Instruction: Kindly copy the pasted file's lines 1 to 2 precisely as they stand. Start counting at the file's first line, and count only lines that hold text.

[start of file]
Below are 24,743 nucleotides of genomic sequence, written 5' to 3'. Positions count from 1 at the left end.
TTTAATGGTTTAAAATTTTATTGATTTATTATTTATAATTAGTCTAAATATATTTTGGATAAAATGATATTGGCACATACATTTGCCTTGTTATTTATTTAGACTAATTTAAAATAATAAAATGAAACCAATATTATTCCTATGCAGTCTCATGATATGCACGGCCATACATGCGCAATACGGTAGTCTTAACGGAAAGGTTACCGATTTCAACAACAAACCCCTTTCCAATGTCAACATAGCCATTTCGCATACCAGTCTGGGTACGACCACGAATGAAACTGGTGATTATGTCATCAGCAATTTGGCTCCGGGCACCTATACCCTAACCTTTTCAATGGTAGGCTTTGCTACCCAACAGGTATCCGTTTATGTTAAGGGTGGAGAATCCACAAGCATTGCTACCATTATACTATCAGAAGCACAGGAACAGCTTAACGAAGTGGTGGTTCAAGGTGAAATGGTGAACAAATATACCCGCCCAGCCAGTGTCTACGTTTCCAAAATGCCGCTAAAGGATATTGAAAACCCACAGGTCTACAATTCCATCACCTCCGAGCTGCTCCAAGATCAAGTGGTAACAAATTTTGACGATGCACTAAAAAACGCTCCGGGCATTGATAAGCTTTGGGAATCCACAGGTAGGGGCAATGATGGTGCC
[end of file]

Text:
Below are 24,743 nucleotides of genomic sequence, written 5' to 3'. Positions count from 1 at the left end.
TTTAATGGTTTAAAATTTTATTGATTTATTATTTATAATTAGTCTAAATATATTTTGGATAAAATGATATTGGCACATACATTTGCCTTGTTATTTATTTAGACTAATTTAAAATAATAAAATGAAACCAATATTATTCCTATGCAGTCTCATGATATGCACGGCCATACATGCGCAATACGGTAGTCTTAACGGAAAGGTTACCGATTTCAACAACAAACCCCTTTCCAATGTCAACATAGCCATTTCGCATACCAGTCTGGGTACGACCACGAATGAAACTGGTGATTATGTCATCAGCAATTTGGCTCCGGGCACCTATACCCTAACCTTTTCAATGGTAGGCTTTGCTACCCAACAGGTATCCGTTTATGTTAAGGGTGGAGAATCCACAAGCATTGCTACCATTATACTATCAGAAGCACAGGAACAGCTTAACGAAGTGGTGGTTCAAGGTGAAATGGTGAACAAATATACCCGCCCAGCCAGTGTCTACGTTTCCAAAATGCCGCTAAAGGATATTGAAAACCCACAGGTCTACAATTCCATCACCTCCGAGCTGCTCCAAGATCAAGTGGTAACAAATTTTGACGATGCACTAAAAAACGCTCCGGGCATTGATAAGCTTTGGGAATCCACAGGTAGGGGCAATGATGGTGCC